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Runaway Advertisement for James Curry

This “runaway” advertisement appeared in the July 11, 1837 edition of a newspaper called Milton Spectator out of Milton, North Carolina. The advertisement lists James Curry (as “Cary”) and his brothers. The advertisement was placed by his enslaver, Moses Chambers. This following essay tells the story of James Curry’s life as an enslaved man and his self-emancipation to freedom.

The electronic scan of the advertisement can be found on the University of North Carolina’s digital archives page.

 

The Narrative of James Curry

Essay by Elizabeth C. Stevens. Editor, Newport History

In the decades before the Civil War, a number of formerly enslaved people wrote and published slave narratives. A “slave narrative,” also now called a “freedom” or “liberation” narrative, was an account of a person’s captivity and escape from bondage. Antislavery activists sometimes assisted formerly enslaved people to write or shape their stories. Those who worked for the abolition of slavery felt that publicizing these dramatic first-person accounts of enslaved life would convert others to support the antislavery cause. Abolitionists knew that there was tremendous power in the words of formerly enslaved people describing their lives in bondage and their difficult quest for freedom.[1]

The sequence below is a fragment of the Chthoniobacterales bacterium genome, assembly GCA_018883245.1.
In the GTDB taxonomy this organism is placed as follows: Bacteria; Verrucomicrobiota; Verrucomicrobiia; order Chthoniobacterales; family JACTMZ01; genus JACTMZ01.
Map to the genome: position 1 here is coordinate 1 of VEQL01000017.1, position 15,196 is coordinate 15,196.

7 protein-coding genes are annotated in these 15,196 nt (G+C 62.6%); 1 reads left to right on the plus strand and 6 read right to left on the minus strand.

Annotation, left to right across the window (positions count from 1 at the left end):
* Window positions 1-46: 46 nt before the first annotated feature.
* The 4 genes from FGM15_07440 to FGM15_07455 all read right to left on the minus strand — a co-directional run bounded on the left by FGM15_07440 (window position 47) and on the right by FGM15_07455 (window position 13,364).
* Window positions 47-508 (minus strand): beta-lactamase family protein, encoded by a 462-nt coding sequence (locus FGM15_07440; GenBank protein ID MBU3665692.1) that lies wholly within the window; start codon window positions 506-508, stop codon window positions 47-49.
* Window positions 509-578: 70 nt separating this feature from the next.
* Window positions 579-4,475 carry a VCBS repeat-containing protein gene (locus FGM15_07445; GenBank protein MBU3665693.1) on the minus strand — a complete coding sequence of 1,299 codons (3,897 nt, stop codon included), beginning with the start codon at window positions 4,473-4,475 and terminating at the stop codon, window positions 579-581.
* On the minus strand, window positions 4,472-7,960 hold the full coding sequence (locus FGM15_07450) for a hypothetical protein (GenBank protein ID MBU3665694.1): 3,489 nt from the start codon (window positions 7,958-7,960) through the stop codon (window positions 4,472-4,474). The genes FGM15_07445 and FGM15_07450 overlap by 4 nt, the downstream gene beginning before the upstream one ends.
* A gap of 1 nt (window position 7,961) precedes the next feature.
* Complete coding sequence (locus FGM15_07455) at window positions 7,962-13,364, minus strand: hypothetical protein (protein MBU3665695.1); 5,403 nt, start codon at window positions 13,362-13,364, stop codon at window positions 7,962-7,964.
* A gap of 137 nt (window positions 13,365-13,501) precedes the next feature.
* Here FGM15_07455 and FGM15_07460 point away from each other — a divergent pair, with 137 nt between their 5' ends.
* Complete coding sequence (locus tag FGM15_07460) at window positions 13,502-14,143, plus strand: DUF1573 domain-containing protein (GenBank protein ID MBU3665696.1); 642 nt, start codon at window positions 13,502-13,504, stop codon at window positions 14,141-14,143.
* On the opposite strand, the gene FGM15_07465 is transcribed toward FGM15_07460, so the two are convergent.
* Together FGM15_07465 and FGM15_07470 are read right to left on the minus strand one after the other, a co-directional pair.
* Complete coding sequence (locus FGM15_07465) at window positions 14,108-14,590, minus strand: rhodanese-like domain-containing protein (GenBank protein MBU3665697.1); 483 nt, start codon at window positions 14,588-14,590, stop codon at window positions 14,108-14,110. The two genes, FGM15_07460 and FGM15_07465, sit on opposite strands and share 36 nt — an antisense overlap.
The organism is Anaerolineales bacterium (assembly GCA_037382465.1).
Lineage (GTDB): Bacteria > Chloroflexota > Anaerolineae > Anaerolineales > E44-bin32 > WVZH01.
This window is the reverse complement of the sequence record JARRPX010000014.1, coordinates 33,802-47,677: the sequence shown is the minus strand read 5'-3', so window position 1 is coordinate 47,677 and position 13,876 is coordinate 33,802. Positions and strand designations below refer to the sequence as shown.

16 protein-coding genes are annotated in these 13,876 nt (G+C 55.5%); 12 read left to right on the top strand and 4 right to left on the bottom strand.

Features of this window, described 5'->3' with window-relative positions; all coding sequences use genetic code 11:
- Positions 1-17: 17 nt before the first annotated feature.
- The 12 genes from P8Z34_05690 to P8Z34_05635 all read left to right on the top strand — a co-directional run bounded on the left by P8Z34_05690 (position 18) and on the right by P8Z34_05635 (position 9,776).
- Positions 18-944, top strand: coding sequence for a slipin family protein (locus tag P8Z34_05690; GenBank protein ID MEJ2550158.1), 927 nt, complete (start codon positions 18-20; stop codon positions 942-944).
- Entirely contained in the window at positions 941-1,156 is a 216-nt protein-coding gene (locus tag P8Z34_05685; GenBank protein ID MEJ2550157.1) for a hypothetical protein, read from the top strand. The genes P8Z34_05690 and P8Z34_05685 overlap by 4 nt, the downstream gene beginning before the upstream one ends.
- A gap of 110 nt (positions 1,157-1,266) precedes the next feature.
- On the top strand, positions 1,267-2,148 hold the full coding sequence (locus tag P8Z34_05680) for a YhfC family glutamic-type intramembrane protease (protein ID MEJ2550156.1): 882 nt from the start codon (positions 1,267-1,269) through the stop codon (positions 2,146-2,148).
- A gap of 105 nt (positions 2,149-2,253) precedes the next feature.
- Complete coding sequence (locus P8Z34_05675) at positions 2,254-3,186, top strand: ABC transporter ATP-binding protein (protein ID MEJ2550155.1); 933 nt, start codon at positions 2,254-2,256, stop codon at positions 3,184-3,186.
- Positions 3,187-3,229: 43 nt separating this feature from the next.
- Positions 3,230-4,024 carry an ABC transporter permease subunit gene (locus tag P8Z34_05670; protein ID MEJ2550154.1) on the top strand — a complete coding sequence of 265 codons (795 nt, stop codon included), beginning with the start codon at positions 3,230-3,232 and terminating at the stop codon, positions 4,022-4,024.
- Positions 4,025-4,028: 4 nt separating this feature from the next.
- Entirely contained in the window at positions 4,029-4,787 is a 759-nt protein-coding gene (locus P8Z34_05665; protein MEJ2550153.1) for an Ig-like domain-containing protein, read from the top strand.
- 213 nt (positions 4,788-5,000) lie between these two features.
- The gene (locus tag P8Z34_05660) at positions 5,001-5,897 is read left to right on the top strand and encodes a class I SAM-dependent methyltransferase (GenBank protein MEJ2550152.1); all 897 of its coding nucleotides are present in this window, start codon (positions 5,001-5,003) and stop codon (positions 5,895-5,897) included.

Rhode Islander Elizabeth Buffum Chace, an antislavery activist, joined the radical abolitionist movement in Fall River, Massachusetts, in the 1830s. While living in Fall River, she and her husband and other activists assisted a young man, James Curry, who had fled from slavery in North Carolina. It appears that James discarded his slave name, which had been “Cary,” and adopted a new one when he arrived in the North.[2] According to Chace’s Anti-Slavery Reminiscences, Curry’s arrival in Fall River and the months he spent there in 1837 and 1838 galvanized the abolitionists’ efforts to assist other freedom seekers.[3] While he was staying in Fall River, possibly at her house, Chace had written down the details of Curry’s life and turned them into a “narrative.” It is likely that Curry told his story to Chace, with the expectation that it would be published or otherwise shared with the public as part of abolitionists’ efforts to bring an end to slavery.

After moving back to Rhode Island in 1839, Chace sought to publish Curry’s story. The “Narrative of James Curry, A Fugitive Slave” was finished on September 30, 1838, but it did not appear in print until January 1840 in the Liberator, a fiery antislavery newspaper edited by William Lloyd Garrison in Boston. James Curry’s “narrative” filled almost the entire first page of the paper and finished on the second page. Two footnotes were added to the text in the Liberator. Both were styled as questions about the content of the Narrative (asked by a listener, perhaps Chace) and answered by Curry.[4]